And as for me, uh... I need to "forget" the camera and camera person is there. I caught myself looking AT them and interacting. Well, that's not the purpose. The purpose is, the camera(wo)man does not exist; they are invisible, and it is a fly-on-the-wall secret look into the relationship with the horse and human. Nobody should be aware that there is a person holding a camcorder. If that makes sense.
I’m going to tell her "good first attempt", then describe what I need in the footage, then point her in the direction of some other audition examples and Parelli vids so she can see what it should look like.
I’m also going out a few times this week in between (I hope) job interviews and applications to play solo and work out a PLAN so I’m not trying to come up with it on the fly, testing things during filming. (Flat out: I was prepared, but unprepared. I had the music ready, batteries charged, fresh tapes, tripod, boombox, and clean clothes... I just didn’t have a plan or any rehearsal before hand and this was our third visit after a long winter. And I could use a refresher course on the 22-foot line. We both could.)
On the upside, there is some cute stuff, like Cheerios’ expression when I scritch him good, and there is proof that I can canter, and dang it, I really look like I’m finally riding better. (All I wanna do is canter all over the place.) And when I removed the 22-foot line and played at Liberty, IN AN ARENA, he stuck to me and it went really nicely. Which is L3. Which doesn’t go on the tape (I don't think). But it’s cool.
So while I don’t feel confident about passing L2 anytime in the future, LOL, I’m happy to note my progress, and I guess it’s a blessing in disguise that it DIDN’T go perfectly yesterday. And I’m grateful that I HAVE a video camera to tape it with, and that I HAVE a friend willing to stand out there doing so. And she brought carrots. (And it'll probably go better when it's done "for real", and we'll have that blue string in hand before my birthday this summer as "planned"—because I have been IN L2 since August 2003. That is LONG enough. I have let far too much "life" get in the way of my progress.)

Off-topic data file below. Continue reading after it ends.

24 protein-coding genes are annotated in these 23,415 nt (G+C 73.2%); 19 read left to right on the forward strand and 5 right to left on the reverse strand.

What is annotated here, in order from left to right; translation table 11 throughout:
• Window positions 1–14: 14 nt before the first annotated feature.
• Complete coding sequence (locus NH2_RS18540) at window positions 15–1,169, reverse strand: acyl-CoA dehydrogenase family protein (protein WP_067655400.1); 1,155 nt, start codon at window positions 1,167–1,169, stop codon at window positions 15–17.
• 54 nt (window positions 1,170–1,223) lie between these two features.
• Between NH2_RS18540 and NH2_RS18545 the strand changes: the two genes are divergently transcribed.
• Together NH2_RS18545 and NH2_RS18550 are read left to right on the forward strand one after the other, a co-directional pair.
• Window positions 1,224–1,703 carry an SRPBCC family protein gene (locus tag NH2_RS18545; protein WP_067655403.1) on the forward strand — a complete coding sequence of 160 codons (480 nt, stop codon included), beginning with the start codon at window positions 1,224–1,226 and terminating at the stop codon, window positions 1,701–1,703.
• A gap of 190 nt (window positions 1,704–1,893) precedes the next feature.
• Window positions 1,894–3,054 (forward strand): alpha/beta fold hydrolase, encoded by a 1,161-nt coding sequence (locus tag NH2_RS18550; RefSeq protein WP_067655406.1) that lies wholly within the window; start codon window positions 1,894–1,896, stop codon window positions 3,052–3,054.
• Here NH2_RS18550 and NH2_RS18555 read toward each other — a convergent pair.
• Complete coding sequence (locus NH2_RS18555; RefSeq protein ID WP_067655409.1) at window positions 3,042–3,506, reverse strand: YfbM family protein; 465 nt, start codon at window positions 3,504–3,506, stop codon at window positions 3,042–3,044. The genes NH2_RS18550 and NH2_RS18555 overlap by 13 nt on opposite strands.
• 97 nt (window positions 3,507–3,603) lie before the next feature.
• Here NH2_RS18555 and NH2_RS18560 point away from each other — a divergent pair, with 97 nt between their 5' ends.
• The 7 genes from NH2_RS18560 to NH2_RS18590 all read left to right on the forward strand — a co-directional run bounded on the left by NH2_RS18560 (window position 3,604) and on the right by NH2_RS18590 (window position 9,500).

And I got to see Cheerios interact with the foal! Wish I had that on camera. I was untacking him in the barn, and the barn manager brought in the momma horses for the night (we have mare and foal and one mare due any second now), and the foal was following momma mare, and saw Cheerios and got confused. The foal approached Cheerios, and Cheerios took on the expression of a worried parent, turned, looked at the foal, and started NICKERING at him. Hoohoo hoo. Hoohoo hoo.
I was gobsmacked. Who knew he liked babies. Luckily the barn manager got a hold of the little colt before he tried to nurse my gelding. I doubt that would have gone over well. LOL!
And the weather was beautiful, the sunset on the ride home was spectacular, and I'm very grateful that I actually have horses, and that I get to experience all of the wonderful miracles that being a part of the PNH program has given us.